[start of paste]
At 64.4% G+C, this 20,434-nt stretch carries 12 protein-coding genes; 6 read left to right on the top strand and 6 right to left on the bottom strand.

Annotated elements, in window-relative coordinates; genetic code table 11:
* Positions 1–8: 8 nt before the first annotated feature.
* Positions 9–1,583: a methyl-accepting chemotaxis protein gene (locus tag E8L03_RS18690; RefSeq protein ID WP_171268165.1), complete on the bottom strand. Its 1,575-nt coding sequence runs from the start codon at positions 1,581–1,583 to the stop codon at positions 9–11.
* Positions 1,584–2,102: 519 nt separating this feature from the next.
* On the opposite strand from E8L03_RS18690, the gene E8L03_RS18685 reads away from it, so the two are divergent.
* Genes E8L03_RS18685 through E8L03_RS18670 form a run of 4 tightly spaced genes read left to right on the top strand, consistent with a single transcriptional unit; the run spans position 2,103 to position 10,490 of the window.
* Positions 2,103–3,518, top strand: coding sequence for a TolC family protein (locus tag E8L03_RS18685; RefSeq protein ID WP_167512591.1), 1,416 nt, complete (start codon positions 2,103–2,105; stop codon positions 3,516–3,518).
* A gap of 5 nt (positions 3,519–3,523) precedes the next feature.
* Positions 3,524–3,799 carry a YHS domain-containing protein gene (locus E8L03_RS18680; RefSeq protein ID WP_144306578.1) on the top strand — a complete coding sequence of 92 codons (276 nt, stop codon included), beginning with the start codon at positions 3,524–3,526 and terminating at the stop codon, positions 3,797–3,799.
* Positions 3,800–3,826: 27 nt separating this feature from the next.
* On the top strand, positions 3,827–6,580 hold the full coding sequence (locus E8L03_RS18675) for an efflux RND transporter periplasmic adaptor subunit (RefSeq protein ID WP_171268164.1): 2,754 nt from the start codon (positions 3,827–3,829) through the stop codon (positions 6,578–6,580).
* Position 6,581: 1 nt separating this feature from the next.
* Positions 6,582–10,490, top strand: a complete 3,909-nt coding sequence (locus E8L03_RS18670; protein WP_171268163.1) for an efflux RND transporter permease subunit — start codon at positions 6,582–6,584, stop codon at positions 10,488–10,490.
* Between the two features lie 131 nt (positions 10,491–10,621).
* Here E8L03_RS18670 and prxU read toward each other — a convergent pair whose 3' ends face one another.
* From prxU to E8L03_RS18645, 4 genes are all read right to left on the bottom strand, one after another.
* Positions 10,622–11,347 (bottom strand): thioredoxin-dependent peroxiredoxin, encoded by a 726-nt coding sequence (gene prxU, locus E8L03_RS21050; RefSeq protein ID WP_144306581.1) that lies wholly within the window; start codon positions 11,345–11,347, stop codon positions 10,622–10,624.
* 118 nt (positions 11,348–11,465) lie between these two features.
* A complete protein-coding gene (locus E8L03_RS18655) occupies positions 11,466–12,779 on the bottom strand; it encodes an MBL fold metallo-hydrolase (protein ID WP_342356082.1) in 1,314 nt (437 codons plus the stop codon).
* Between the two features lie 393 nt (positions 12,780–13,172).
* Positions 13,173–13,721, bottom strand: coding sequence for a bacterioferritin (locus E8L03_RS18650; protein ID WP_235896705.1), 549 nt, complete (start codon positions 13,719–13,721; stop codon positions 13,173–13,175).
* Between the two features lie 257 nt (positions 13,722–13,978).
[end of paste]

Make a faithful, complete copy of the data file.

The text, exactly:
At 64.4% G+C, this 20,434-nt stretch carries 12 protein-coding genes; 6 read left to right on the top strand and 6 right to left on the bottom strand.

Annotated elements, in window-relative coordinates; genetic code table 11:
* Positions 1–8: 8 nt before the first annotated feature.
* Positions 9–1,583: a methyl-accepting chemotaxis protein gene (locus tag E8L03_RS18690; RefSeq protein ID WP_171268165.1), complete on the bottom strand. Its 1,575-nt coding sequence runs from the start codon at positions 1,581–1,583 to the stop codon at positions 9–11.
* Positions 1,584–2,102: 519 nt separating this feature from the next.
* On the opposite strand from E8L03_RS18690, the gene E8L03_RS18685 reads away from it, so the two are divergent.
* Genes E8L03_RS18685 through E8L03_RS18670 form a run of 4 tightly spaced genes read left to right on the top strand, consistent with a single transcriptional unit; the run spans position 2,103 to position 10,490 of the window.
* Positions 2,103–3,518, top strand: coding sequence for a TolC family protein (locus tag E8L03_RS18685; RefSeq protein ID WP_167512591.1), 1,416 nt, complete (start codon positions 2,103–2,105; stop codon positions 3,516–3,518).
* A gap of 5 nt (positions 3,519–3,523) precedes the next feature.
* Positions 3,524–3,799 carry a YHS domain-containing protein gene (locus E8L03_RS18680; RefSeq protein ID WP_144306578.1) on the top strand — a complete coding sequence of 92 codons (276 nt, stop codon included), beginning with the start codon at positions 3,524–3,526 and terminating at the stop codon, positions 3,797–3,799.
* Positions 3,800–3,826: 27 nt separating this feature from the next.
* On the top strand, positions 3,827–6,580 hold the full coding sequence (locus E8L03_RS18675) for an efflux RND transporter periplasmic adaptor subunit (RefSeq protein ID WP_171268164.1): 2,754 nt from the start codon (positions 3,827–3,829) through the stop codon (positions 6,578–6,580).
* Position 6,581: 1 nt separating this feature from the next.
* Positions 6,582–10,490, top strand: a complete 3,909-nt coding sequence (locus E8L03_RS18670; protein WP_171268163.1) for an efflux RND transporter permease subunit — start codon at positions 6,582–6,584, stop codon at positions 10,488–10,490.
* Between the two features lie 131 nt (positions 10,491–10,621).
* Here E8L03_RS18670 and prxU read toward each other — a convergent pair whose 3' ends face one another.
* From prxU to E8L03_RS18645, 4 genes are all read right to left on the bottom strand, one after another.
* Positions 10,622–11,347 (bottom strand): thioredoxin-dependent peroxiredoxin, encoded by a 726-nt coding sequence (gene prxU, locus E8L03_RS21050; RefSeq protein ID WP_144306581.1) that lies wholly within the window; start codon positions 11,345–11,347, stop codon positions 10,622–10,624.
* 118 nt (positions 11,348–11,465) lie between these two features.
* A complete protein-coding gene (locus E8L03_RS18655) occupies positions 11,466–12,779 on the bottom strand; it encodes an MBL fold metallo-hydrolase (protein ID WP_342356082.1) in 1,314 nt (437 codons plus the stop codon).
* Between the two features lie 393 nt (positions 12,780–13,172).
* Positions 13,173–13,721, bottom strand: coding sequence for a bacterioferritin (locus E8L03_RS18650; protein ID WP_235896705.1), 549 nt, complete (start codon positions 13,719–13,721; stop codon positions 13,173–13,175).
* Between the two features lie 257 nt (positions 13,722–13,978).